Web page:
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Which Option to Buy?

 August 08, 2007 11:04 PM


Buying options on futures has the advantage of limiting downside risk. The most you can lose on an option purchase is the cost of the option (including commissions), and that's all. If you think that the price of a commodity, say, corn is going to rise, then buy call options on corn. If, on the other hand, you feel that corn will fall in price, then buy put options on corn. It's that simple...or is it?

For each expiration month, options are listed having several strike prices. For example, assume that it is now November and that we are interested in corn options that expire the following March. Listed below are sample prices for March call options on corn having a strike price that range from 260 cents per bushel to 320 cents per bushel.

March Corn Call Options
Strike Open High Low Closing Range Settle Net Chge
260 28 28 27 1/4 27 1/4 27 1/4 -7/8
270 20 21 19 1/2 19 3/4 to 20 19 7/8 -1/2
280 14 1/2 14 3/4 13 1/2 13 3/4 13 3/4 -1/2
290 9 1/2 10 9 9 1/8 to 9 1/4 9 1/8 -1/2
300 7 7 6 6 1/8 6 1/8 -1/2
310 4 1/2 4 1/2 4 4 to 4 1/8 4 -3/8
320 3 3 2 1/2 2 7/8 2 7/8 -1/8

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Notice that the price of a call option depends upon the strike price. Call options having a high strike price cost less than call options having a lower strike price, all else constant. For example, the 310 call option costs only $200 (calculated as 4 cts/bu x 5,000 bu) plus commission and fees, while the 270 call option costs $993.75 (calculated as 19.875 cts/bu x 5,000 bu) plus commission and fees. When determining which option to buy, consider the price. Buy an option that you can afford. For instance, you may want to only pay between $400 and $700 for an option. Don't be tempted by inexpensive call options having a very high strike price. While they may be cheap, it is also likely that they will expire worthless, since the price of the underlying futures must rise beyond the strike price of the call option by the time the option expires for it to have value upon expiration.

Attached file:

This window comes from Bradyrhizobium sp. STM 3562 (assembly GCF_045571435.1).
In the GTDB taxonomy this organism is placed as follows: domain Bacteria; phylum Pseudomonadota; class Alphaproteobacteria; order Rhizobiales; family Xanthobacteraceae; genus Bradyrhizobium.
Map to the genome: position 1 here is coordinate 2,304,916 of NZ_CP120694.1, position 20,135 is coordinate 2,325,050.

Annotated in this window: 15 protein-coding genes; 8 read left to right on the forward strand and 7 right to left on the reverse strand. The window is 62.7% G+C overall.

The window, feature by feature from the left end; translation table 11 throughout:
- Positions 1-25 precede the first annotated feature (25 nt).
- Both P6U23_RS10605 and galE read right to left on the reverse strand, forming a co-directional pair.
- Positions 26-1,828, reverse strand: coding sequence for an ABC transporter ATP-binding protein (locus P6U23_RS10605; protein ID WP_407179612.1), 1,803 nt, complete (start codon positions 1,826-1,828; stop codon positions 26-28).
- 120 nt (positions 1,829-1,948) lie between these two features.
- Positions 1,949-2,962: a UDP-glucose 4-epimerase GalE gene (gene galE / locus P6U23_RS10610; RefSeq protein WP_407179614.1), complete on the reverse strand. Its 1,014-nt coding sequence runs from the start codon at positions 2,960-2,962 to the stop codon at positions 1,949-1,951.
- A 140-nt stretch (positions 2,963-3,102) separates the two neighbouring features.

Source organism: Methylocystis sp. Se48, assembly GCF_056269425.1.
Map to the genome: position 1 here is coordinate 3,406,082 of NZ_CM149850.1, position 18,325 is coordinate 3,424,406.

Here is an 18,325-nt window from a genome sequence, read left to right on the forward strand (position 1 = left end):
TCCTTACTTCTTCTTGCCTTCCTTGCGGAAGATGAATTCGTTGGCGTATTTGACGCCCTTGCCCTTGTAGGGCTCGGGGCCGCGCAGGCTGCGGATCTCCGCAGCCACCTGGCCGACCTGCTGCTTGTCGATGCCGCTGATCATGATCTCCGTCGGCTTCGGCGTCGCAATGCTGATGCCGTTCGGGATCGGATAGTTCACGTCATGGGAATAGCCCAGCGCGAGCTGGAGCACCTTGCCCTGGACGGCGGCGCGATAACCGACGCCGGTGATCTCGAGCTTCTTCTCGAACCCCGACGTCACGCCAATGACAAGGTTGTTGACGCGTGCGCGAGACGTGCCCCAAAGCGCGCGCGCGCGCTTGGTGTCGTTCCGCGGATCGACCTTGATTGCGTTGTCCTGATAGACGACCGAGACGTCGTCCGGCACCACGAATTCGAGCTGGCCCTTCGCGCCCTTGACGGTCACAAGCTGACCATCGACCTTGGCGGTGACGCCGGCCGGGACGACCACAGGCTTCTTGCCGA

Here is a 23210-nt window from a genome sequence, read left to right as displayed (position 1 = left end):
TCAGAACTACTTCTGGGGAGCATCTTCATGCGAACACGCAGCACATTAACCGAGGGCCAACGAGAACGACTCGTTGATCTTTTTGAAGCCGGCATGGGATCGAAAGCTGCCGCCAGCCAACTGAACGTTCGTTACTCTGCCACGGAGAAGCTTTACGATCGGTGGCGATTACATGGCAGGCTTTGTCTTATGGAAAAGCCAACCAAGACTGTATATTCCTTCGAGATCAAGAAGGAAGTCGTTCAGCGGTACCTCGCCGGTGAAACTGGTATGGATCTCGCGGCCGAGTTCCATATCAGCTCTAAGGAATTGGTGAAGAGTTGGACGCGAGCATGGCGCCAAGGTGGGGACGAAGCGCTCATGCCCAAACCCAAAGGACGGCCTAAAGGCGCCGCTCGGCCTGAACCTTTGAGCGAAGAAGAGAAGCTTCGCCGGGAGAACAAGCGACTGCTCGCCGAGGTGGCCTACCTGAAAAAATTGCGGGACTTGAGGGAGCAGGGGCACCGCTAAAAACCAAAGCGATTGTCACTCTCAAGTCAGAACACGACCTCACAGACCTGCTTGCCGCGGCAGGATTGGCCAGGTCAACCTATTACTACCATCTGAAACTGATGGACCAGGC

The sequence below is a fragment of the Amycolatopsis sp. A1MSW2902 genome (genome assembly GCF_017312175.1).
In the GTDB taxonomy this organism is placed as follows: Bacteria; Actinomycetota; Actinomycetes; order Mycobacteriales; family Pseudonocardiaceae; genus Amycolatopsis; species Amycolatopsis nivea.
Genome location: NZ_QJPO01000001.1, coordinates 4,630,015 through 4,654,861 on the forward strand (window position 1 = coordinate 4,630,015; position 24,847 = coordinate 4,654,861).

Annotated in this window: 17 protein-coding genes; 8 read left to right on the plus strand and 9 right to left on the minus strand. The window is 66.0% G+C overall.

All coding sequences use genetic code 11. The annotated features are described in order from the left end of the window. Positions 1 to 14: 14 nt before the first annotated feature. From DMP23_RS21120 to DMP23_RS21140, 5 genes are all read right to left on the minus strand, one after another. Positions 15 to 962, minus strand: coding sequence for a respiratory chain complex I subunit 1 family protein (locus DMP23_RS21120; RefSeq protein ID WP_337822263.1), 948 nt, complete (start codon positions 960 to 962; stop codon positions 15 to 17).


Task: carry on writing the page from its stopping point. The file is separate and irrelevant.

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Try to pick an option that falls within your cost range and that has a strike price fairly close to the price of the underlying futures contract. This option is called an at-the-money option. At-the-money options tend to be the most liquid and actively traded options. For instance, if corn futures settled at 286 cents/bushel, then the 280 and 290 call options are at-the-money. The 290 call option settled at 9 1/8 cents per bushel, giving it a price of $456.25 which falls within the price range. This, then, seems like a good choice.

The above example compared the prices of call options that expired in March. Options that have a longer time until expiration will cost more. For instance, the 290 call option that expires in May may trade at 16 1/8 cents per bushel, or $806.25.

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Buying Options Understanding Option Prices


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